Why is Bollywod shunning holi? | india | Hindustan Times
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Why is Bollywod shunning holi?

Holi sequences and songs are becoming rare in Hindi cinema.

india Updated: Mar 14, 2006 18:59 IST

Evocative Holi scenes like the Rang barse song-and-dance sequence from Silsila are not in vogue in Hindi films any more. The merry making accompanying the festival of colours that brought exuberance to our films is fast fading from Indian celluloid.

Filmmakers are no longer enthusiastic about the festival, which remained an integral part of our films for decades. And they are not apologetic about it either.

"It's been done to death. More and more people are losing interest in playing Holi," says filmmaker Vinta Nanda. "From what used to be a festival of colours it has slowly started turning into a nightmare because of eve teasing and hooliganism," averred the director of White Noise.

In the last three-four years, some filmmakers like Ravi Chopra and Vipul Shah had tried to revive the waning magic of Holi on the silver screen.

For instance, Amitabh Bachchan was seen doing a Holi number with Hema Malini in director Ravi Chopra's hit Baghban. In Vipul Shah's Waqt - Race Against Time, Akshay Kumar and Priyanka Chopra danced to the beats of a westernised Holi number Do me a favour lets play holi.

Ketan Mehta's Mangal Pandey had Aamir Khan playing Holi. But the film collapsed at the box office and nobody remembers the scene.

One wonders what's keeping our filmmakers away from this colourful festival!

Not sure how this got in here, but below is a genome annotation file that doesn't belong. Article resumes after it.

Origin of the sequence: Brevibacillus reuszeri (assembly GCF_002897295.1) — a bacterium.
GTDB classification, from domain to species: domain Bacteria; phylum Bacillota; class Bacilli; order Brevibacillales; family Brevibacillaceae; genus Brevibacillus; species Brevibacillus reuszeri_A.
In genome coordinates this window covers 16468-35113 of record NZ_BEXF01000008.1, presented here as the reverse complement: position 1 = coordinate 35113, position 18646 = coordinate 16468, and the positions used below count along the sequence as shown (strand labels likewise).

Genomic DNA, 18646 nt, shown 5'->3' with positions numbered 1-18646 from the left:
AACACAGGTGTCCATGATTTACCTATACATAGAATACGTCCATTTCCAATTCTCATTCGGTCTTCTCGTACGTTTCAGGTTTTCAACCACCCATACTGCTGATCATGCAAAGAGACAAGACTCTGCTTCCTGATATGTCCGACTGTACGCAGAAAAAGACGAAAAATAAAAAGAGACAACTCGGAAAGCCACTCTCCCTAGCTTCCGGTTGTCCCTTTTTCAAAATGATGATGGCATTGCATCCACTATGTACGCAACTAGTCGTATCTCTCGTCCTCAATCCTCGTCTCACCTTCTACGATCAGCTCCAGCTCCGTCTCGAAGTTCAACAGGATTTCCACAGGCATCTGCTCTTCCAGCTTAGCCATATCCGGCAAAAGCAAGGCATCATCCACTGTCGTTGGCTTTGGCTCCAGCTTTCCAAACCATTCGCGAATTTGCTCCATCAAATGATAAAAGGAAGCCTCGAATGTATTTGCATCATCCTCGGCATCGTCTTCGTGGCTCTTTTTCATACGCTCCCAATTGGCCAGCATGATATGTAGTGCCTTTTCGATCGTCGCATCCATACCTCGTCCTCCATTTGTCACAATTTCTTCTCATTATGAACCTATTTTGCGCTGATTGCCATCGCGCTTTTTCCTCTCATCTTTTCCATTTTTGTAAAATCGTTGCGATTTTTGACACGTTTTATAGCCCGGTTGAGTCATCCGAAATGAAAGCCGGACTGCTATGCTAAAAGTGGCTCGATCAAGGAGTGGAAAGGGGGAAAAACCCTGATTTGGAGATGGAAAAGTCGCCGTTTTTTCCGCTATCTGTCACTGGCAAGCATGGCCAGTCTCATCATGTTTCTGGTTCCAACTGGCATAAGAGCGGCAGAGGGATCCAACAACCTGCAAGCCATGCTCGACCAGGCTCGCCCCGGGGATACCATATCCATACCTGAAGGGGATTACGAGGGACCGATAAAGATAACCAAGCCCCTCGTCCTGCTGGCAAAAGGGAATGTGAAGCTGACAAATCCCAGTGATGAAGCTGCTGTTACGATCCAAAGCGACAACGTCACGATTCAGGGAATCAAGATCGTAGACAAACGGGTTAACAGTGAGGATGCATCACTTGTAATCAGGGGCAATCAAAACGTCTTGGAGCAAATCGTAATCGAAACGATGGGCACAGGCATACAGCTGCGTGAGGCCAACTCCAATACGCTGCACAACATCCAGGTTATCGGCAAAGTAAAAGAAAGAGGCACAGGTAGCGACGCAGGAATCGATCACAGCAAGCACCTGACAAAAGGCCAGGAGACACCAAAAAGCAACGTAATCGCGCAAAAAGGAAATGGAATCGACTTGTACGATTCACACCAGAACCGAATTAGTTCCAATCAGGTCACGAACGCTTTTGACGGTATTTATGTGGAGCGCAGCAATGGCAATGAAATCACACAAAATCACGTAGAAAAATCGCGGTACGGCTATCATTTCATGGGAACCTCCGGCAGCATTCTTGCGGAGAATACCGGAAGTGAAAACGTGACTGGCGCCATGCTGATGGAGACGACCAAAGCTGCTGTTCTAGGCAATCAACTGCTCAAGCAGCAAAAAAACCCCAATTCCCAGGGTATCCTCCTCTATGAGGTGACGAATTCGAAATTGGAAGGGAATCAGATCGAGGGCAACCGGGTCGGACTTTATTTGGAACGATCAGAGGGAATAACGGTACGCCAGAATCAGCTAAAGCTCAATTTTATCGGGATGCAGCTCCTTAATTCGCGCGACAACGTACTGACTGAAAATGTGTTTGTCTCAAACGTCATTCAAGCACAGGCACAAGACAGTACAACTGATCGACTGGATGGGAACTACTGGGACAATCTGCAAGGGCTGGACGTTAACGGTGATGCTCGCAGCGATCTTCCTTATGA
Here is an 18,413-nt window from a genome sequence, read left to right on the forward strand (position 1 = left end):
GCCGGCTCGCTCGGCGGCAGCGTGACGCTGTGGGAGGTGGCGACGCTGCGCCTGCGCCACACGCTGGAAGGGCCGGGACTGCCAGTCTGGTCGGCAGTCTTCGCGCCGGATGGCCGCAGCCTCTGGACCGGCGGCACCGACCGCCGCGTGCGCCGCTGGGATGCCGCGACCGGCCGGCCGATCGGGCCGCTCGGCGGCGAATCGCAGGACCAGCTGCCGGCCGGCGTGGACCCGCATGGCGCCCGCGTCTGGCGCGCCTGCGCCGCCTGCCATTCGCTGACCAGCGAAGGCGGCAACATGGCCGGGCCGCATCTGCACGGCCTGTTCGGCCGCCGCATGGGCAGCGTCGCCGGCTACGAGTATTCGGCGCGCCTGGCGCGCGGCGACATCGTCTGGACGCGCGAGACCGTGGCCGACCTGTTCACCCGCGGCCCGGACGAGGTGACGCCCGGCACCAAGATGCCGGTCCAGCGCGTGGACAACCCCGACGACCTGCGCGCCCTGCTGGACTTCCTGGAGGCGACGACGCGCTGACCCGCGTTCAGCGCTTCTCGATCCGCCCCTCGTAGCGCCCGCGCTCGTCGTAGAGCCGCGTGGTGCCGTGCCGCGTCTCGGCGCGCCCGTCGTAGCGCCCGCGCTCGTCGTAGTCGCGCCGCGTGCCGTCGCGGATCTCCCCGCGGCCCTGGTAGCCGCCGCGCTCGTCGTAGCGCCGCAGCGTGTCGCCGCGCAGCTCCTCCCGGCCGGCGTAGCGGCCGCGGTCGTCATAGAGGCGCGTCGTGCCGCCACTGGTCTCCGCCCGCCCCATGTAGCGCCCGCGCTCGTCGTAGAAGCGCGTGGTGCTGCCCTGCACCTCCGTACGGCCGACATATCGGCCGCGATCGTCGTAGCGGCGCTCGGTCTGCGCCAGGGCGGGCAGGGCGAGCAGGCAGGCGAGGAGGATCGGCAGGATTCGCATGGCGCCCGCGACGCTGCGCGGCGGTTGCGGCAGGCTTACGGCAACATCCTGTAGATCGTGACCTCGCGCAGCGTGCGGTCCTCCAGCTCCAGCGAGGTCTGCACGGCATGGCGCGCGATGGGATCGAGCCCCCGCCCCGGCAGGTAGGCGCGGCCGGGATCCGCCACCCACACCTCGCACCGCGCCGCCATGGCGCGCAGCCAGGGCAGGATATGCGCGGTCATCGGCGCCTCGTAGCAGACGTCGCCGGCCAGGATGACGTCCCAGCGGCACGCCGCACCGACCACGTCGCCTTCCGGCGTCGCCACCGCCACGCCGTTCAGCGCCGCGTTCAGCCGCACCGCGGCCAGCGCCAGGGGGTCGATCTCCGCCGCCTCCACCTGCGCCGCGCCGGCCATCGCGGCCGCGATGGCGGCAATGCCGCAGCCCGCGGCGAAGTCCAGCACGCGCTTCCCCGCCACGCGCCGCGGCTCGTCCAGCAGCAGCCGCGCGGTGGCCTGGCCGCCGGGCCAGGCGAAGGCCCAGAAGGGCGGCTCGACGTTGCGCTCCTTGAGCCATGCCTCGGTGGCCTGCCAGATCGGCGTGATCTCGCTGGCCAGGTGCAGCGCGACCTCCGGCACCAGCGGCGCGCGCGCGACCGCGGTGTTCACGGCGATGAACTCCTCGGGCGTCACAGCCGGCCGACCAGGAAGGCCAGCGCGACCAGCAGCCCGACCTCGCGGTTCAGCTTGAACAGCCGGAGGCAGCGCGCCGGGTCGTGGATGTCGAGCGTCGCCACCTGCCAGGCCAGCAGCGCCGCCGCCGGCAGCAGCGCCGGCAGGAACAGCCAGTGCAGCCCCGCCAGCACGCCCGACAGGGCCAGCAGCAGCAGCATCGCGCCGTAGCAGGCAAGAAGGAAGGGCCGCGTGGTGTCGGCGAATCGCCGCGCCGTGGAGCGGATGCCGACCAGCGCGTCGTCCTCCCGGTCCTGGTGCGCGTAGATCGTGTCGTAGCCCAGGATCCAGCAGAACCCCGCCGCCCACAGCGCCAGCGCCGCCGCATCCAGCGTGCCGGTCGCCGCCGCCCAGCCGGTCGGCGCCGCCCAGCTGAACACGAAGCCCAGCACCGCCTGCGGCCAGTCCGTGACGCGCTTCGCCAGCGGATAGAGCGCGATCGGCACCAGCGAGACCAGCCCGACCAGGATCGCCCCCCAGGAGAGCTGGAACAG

Amitabh Bachchan and Hema Malini in the Holi number from Baghban.

"I think it is not a big deal for the young generation. I had a Holi sequence in the first film I produced... and never had a reason to repeat it afterwards," said actress-turned-filmmaker Pooja Bhatt.

Another reason, probably, why we don't see the festival in films these days, which once upon a time played a crucial role in the script, is the increasing influence of the west.

Filmmakers are aiming higher as they yearn for global recognition by making slick flicks, where there is no room for Holi.

But Nanda differs: "Somewhere, somehow all festivals have lost their true essence because of poverty. There is guilt in celebration and apology in every happiness that one feels."

The cinematic tradition of celebrating Holi started with Jwar Bhata - the launch pad of legendary actor Dilip Kumar. Amiya Chakrabarty shot the first ever Holi scene in the 1944 film. Since then, the festival has been celebrated in films unhesitatingly from one era to another without missing its colourful spirit.

Different filmmakers used the festival differently in their films - some as a fleeting incident and others as a turning point in the story. But most were song-and-dance sequences and entertained the audience.

Romance king Yash Chopra used it frequently in films like Mashaal (Holi aayi holi aayi dekho holi aayee re), Darr (Ang se ang lagana sajan mohe aise rang lagana) and Mohabbatein (Sohni sohni ankhiyon wali).

But none of his Holi song has been as popular as Rang barse from Silsila where Amitabh Bachchan unabashedly flirts with ex-girlfriend Rekha in front of wife Jaya Bachchan. Amitabh crooned the song, written by father Harivansh Rai Bachchan, which was a huge hit then as even today.

Memorable Holi songs from other films that come to mind are - Holi ayee re Kanhai (Mother India), Arrey ja re hath natkhat (Navrang), Aaj na chodenge bas hamjoli khelenge hum Holi (Kati Patang), Saat rang mein khel rahi hai dilwalon ki holi re (Aakhir Kyon) and Piya sang khelun Holi from Phagun.

The times have changed now and very few filmmakers depict the festival in their films. Fortunately, TV shows are trying to keep it alive by celebrating it with great gusto and all the channels are trying to outdo each other in the colourful race.

In this era of digital formats, the vibrant colours of joy fail to excite young filmmakers who seem to have almost shunned it.